with David Wood

Centennial Professor
of Philosophy,
Vanderbilt University

more detailed information



Thinking Out
of the Lunchbox

Fall 2009

December 9, 2009
“Voices From Our America”
Ifeoma C.K. Nwankwo
Associate Professor of English

Dr. Nwankwo will share new insights and information gained through the work of her Voices from Our America project. As a contribution to the realization of the robustly democratic America envisioned and called for by humanists such as Langston Hughes, Frederick Douglass, and John Blassingame, The Voices from Our America™ project uncovers previously inaudible, silenced, or neglected American voices to facilitate cross-cultural and cross-generational conversation and to make these exchanges a fundamental part of K-12, collegiate, graduate, and community education in the U.S. and Panama. It does so by generating novel methods and venues by and through which students, faculty, community members, and institutional stakeholders can work collaboratively to advance local and hemispheric knowledge, connectedness, and cooperation.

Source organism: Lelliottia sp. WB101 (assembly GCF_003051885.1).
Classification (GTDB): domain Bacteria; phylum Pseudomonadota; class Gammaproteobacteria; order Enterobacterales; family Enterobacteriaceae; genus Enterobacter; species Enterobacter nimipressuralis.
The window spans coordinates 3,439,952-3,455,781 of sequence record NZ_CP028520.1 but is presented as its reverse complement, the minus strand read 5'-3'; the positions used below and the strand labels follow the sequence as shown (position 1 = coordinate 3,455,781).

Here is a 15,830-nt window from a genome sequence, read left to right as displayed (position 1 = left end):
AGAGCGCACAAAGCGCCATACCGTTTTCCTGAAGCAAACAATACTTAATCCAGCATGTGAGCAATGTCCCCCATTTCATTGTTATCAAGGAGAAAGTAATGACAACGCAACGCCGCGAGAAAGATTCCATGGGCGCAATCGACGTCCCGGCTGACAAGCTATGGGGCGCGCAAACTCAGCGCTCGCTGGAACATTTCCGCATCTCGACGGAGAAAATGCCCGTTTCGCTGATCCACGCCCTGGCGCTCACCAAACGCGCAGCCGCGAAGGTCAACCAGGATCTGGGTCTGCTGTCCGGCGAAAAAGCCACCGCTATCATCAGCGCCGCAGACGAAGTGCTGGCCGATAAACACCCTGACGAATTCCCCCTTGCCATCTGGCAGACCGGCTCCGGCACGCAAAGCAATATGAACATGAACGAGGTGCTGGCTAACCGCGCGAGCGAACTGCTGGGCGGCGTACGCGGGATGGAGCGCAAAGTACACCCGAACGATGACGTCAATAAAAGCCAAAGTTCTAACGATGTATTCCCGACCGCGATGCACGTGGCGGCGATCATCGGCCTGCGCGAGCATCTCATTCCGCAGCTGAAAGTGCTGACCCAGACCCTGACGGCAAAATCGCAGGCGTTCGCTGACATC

Watch streaming video of Outside of the Lunch Box discussion

November 4, 2009
“A People’s Past Continues to Be Living History”
Reverend James Lawson
Distinguished University Professor

The Reverend James Lawson’s career in ministry and nonviolent activism began at Vanderbilt Divinity School, from which he was famously expelled in 1960 for his activism in desegregating the lunch counters of downtown Nashville.

Before becoming a leader in the civil rights movement, Reverend Lawson studied Gandhi’s teachings in India with a depth of understanding that would lead Martin Luther King, Jr., to deem Reverend Lawson “the leading nonviolence theorist in the world."

Watch streaming video of Outside of the Lunch Box discussion

October 7, 2009
“Air and Dreams”
Marilyn Murphy
Professor of Art
Artists continue to find inspiration in the thoughts of French philosopher Gaston Bachelard, whose books Air and Dreams and The Poetics of Space encourage different ways of finding mystery in the everyday world.

But is Bachelard's work from the mid-twentieth century influential? Or has he simply recognized important metaphors that have been present in art since the Surrealists started to mine their dream worlds in the 1920s?

The lecture will include the work of several contemporary Nashville artists with national reputations that, in part, relate to Bachelard’s work.

Watch streaming video of Outside of the Lunch Box discussion